Author Interview: Richard Strachan from Black Library

 Hi everyone, for a bit of a different entry into the Artist Interview series, I reached out to Richard Strachan, a writer for Black Library who has stories in Maledictions, Invocations and Anathemas from the Warhammer Horror range of books, as well as the upcoming Oaths and Conquests. I asked him about his inspirations, processes, and for advice for those of you interested in writing for Black Library--hope you enjoy!

How did you decide that you wanted to write for Black Library?

I started getting into Warhammer around 2015, with the release of Age of Sigmar (I’d been really obsessed with Warhammer Fantasy, 40K and Blood Bowl when I was a kid, in the late 80s/early 90s, but I hadn’t played for over 20 years), and when the 2018 Open Submissions window opened it seemed like too good an opportunity to pass up. I’ve been writing for years and have had a lot of short stories, reviews and articles published, but the Open Submissions period just perfectly coincided with my growing enthusiasm for the setting.


Was there a specific element or theme of the setting that you wanted to capture that perhaps hadn't been captured before?

I really wanted to focus more on ground-level characters and the minutiae of everyday life, especially in the Mortal Realms. At the beginning, Age of Sigmar fiction had tended to focus on the Stormcast Eternals and it often felt as if there was an element missing to give a more rounded impression of what this new setting was really like. Books like Josh Reynolds’ Spear of Shadows and Nick Horth’s City of Secrets were starting to open this up a lot more, and I wanted to continue in that kind of vein. Fortunately, I got taken on by Black Library at the same time as they were planning the first Warhammer Horror anthology, and when I was asked to submit something for that as my first short story (‘The Widow Tide’ in Maledictions), it felt like a perfect fit. Warhammer Horror has been designed specifically to explore the darker, smaller-scale aspects of the Age of Sigmar and 40K universes, and for me, it was the ideal introductory showcase.

What research and/ or planning do you do before writing a story?

If the story is about a particular faction then I’ll make sure I’ve read their background lore so I have a reasonably good handle on how they operate, how their culture and society is organised, what their general motivations are, and so on. I need to get to a point where I can imagine them quite clearly. Also, I find looking at maps incredibly helpful; I find I need to have some spatial awareness of the landscape and the distances between places to make that environment seem real. (Even just the names on the map can conjure up ideas for events and scenes.)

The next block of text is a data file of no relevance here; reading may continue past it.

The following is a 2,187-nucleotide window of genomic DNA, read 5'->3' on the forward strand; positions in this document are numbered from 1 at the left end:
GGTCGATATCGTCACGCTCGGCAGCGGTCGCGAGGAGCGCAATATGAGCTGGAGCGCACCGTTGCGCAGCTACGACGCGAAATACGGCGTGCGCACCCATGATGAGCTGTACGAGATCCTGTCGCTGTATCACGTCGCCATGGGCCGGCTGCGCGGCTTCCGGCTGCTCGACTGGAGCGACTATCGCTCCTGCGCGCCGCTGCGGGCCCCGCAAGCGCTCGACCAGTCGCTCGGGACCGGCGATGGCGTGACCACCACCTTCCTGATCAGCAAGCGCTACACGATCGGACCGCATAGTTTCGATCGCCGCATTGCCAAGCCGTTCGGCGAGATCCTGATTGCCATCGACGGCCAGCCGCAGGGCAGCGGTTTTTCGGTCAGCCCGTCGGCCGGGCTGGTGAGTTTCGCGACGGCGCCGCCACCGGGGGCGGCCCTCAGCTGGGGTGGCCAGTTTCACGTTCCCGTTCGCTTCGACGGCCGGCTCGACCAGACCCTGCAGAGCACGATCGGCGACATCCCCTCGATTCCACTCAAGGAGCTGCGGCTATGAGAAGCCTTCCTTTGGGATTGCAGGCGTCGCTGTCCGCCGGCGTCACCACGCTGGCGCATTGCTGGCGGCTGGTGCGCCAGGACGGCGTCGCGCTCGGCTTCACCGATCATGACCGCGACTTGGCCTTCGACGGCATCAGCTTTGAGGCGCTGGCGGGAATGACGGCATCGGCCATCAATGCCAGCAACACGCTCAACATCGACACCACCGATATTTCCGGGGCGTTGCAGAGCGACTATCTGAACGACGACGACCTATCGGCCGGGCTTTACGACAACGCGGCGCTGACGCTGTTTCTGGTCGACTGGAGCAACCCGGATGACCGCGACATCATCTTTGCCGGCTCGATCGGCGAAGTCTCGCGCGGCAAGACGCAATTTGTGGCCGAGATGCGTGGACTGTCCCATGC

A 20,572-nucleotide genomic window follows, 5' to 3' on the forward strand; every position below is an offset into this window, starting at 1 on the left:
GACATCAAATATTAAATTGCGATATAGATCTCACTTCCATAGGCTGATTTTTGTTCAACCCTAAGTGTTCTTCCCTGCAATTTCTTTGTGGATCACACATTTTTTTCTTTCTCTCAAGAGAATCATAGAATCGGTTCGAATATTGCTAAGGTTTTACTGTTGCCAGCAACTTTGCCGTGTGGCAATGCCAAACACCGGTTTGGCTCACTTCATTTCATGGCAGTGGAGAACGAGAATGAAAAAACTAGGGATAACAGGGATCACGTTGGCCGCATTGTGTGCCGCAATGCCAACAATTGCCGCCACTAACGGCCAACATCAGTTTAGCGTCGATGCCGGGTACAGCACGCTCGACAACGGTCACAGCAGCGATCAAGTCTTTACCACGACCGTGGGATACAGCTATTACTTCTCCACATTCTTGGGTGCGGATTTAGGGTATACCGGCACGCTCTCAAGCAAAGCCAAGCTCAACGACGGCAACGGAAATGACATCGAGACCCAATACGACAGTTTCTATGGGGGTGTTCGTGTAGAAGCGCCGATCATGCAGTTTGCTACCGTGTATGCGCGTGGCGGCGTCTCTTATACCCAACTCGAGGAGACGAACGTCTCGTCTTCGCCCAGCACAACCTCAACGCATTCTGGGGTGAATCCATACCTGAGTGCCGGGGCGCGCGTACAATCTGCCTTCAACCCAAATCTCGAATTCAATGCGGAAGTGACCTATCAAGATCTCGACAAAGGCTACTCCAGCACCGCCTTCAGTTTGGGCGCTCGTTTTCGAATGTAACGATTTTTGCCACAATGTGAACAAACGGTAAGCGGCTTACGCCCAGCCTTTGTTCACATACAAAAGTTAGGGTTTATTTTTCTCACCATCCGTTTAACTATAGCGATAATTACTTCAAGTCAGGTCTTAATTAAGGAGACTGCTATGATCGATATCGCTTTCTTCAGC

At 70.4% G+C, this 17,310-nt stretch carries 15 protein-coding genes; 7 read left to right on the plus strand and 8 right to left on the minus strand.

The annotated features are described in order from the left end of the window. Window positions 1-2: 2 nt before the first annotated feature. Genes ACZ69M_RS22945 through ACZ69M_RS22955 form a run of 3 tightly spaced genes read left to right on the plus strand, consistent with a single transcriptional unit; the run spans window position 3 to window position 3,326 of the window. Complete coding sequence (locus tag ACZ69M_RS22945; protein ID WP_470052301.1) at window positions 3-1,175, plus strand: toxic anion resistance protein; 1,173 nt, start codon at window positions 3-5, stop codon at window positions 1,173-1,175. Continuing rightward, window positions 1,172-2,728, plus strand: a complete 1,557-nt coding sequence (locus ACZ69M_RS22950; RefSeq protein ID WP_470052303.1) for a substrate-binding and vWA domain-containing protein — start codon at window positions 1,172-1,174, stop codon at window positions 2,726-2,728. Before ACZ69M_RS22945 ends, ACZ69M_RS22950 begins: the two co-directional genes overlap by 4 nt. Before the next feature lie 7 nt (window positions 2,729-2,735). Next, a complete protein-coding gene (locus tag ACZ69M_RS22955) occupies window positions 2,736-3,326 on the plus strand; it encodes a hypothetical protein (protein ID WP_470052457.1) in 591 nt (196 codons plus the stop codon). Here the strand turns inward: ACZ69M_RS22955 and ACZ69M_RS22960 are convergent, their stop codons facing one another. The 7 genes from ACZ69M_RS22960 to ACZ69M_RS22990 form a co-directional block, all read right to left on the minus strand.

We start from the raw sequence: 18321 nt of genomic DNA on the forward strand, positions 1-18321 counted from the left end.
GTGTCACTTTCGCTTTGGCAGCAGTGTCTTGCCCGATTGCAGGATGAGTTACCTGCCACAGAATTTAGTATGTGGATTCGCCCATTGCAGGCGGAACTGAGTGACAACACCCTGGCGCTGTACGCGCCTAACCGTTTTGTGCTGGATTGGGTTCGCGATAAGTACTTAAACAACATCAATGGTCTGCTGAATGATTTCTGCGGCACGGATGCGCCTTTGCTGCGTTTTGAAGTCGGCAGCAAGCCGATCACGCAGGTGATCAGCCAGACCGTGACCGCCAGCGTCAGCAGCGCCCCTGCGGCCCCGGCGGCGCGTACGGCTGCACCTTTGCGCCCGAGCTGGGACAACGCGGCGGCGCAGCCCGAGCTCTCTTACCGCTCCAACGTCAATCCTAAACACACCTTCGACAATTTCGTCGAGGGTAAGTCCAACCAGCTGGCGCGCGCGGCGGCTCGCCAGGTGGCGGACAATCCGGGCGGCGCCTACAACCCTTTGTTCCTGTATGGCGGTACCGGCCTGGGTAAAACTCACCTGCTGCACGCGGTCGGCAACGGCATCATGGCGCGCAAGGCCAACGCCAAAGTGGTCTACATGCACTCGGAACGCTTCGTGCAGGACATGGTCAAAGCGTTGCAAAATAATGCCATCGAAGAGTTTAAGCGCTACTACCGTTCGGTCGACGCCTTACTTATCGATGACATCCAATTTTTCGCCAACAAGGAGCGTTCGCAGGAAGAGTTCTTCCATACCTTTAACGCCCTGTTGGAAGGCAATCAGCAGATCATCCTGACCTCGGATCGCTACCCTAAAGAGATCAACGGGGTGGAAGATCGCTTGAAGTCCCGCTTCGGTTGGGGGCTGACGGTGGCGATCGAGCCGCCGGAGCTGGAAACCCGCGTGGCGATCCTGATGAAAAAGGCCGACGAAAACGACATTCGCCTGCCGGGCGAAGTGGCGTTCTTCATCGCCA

Can you briefly talk me through your writing process? Do you make notes first? Any quirky tips and tricks? How long do you take? etc.

You’re generally operating from a pitch that you’ve made to the Black Library editors, and if it’s a novel you’ll have put together an outline as well. If it’s a short story, then I usually have a good idea before I start of how it’s going to pan out. I’ll usually sketch out scenes on paper, by hand, and then type them up. For novels, I’ll use the outline as my general guide, but I’ll break it down even further so I’ve got roughly a page of notes for each chapter, sometimes more, and I’ll refer to that as I go. Of course, it’s important not to let yourself be too bound by your initial outline; the best ideas often just appear serendipitously, and you’ve got to trust your instincts to go with them when they do.

            I’m one of those annoying people who can write quite quickly, so I can generally manage about 1000 words an hour once I know what I’m doing. I tend to write in the evening, once the day job is out of the way, and I usually hit 2000 words minimum every night. I do like going back and refining things as I work though, and once you’re halfway through a story or a novel there might be narrative decisions you’ve taken that mean you have to go back and change things around earlier in the story. It’s very much an organic process once you start writing. The only real tip I can give is to sit yourself down and actually write, as much and as often as you can. The more you write, the sooner you’ll have something complete and finished, and it’s much easier to look over a completed story and see how it can be improved than to feel yourself bogged down or just picking away at a piece of work, with no end in sight.